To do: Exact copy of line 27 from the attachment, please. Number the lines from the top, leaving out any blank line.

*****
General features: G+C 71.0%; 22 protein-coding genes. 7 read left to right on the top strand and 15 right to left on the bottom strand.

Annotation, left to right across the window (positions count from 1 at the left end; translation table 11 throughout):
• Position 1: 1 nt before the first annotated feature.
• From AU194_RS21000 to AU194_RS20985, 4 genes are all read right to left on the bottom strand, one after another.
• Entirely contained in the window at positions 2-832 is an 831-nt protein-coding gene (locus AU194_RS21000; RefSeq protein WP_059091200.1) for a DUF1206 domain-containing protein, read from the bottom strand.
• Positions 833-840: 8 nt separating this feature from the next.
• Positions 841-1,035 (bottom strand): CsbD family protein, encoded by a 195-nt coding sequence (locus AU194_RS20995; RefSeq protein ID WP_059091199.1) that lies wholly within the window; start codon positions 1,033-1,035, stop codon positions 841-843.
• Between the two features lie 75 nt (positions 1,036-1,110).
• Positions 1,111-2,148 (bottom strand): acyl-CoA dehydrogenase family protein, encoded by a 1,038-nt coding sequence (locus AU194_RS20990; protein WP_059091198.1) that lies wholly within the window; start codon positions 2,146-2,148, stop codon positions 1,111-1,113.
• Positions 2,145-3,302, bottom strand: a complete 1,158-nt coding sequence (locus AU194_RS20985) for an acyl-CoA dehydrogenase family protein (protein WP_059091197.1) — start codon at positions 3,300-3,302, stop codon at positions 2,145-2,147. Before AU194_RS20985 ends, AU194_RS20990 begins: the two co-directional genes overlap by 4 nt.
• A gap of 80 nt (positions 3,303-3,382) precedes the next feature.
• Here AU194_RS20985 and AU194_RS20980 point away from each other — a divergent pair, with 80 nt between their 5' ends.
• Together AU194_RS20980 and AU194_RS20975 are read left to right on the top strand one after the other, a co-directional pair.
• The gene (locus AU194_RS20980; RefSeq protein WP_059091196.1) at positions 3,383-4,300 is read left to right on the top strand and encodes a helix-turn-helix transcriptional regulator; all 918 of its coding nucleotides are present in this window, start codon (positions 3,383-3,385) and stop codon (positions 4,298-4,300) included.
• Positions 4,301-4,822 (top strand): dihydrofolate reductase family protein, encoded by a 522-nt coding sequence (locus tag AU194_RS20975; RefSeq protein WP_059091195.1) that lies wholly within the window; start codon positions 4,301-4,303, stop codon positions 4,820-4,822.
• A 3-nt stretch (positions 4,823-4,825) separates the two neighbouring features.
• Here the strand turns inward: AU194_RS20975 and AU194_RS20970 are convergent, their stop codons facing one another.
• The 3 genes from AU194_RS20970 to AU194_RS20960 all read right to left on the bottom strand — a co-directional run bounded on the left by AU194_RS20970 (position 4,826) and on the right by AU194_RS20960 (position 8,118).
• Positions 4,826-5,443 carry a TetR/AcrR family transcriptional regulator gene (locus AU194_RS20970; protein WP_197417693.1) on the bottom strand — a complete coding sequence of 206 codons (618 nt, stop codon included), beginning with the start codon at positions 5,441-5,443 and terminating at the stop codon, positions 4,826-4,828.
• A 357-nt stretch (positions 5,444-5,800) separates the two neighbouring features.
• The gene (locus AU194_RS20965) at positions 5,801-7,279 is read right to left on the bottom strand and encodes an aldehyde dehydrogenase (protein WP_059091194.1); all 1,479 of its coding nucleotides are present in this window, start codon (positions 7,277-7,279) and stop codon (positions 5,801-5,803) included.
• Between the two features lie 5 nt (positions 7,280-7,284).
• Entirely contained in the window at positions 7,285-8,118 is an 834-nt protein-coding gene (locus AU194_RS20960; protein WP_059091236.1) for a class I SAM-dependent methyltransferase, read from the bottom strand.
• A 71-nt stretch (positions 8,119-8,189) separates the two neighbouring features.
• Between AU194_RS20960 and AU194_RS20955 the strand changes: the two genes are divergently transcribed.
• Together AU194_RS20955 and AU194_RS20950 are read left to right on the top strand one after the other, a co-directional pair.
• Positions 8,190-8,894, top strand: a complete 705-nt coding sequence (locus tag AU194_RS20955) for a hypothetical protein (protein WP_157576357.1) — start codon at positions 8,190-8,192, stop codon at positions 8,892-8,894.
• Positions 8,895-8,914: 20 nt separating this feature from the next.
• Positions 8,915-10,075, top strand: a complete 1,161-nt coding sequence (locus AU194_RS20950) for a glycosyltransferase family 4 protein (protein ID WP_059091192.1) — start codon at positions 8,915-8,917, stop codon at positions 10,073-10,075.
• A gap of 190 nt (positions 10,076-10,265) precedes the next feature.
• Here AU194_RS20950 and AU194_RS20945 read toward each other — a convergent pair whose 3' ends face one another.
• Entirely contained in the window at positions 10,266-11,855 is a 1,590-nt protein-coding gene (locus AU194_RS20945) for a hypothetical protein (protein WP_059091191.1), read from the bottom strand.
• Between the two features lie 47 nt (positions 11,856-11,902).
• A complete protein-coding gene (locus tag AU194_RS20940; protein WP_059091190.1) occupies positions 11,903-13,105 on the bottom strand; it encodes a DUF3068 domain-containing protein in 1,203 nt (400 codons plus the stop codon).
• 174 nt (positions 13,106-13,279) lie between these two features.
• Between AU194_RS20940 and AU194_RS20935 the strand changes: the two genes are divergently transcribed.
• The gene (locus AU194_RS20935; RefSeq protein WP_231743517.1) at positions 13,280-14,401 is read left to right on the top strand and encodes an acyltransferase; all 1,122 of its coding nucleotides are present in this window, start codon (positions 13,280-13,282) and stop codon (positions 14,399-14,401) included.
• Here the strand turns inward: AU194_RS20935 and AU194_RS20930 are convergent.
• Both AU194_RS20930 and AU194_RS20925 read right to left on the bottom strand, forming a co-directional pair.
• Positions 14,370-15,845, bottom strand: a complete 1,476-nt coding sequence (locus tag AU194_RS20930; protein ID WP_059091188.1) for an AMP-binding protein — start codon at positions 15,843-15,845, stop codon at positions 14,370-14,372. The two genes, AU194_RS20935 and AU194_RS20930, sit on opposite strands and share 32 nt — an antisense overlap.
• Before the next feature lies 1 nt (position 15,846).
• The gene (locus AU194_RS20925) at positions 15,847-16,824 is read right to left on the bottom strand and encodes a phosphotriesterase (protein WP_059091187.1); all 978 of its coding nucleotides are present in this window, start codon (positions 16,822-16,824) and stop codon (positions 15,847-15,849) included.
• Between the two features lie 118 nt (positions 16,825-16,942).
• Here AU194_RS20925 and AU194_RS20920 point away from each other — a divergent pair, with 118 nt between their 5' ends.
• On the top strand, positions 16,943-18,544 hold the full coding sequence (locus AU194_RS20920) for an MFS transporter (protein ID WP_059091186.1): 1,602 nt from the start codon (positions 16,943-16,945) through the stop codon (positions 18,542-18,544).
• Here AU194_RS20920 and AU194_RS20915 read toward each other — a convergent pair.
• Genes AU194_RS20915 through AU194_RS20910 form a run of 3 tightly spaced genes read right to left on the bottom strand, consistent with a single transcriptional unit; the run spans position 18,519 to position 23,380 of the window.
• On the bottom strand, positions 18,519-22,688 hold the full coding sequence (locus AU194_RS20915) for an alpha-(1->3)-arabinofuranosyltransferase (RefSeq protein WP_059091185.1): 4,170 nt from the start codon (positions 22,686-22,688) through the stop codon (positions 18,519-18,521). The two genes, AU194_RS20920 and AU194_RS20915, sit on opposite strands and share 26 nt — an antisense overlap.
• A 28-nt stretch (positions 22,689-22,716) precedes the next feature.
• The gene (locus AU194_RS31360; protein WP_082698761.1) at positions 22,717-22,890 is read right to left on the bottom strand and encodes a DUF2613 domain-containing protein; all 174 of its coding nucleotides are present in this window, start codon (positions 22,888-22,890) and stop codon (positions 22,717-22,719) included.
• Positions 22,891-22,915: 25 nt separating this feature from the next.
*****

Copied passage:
• Positions 8,190-8,894, top strand: a complete 705-nt coding sequence (locus tag AU194_RS20955) for a hypothetical protein (protein WP_157576357.1) — start codon at positions 8,190-8,192, stop codon at positions 8,892-8,894.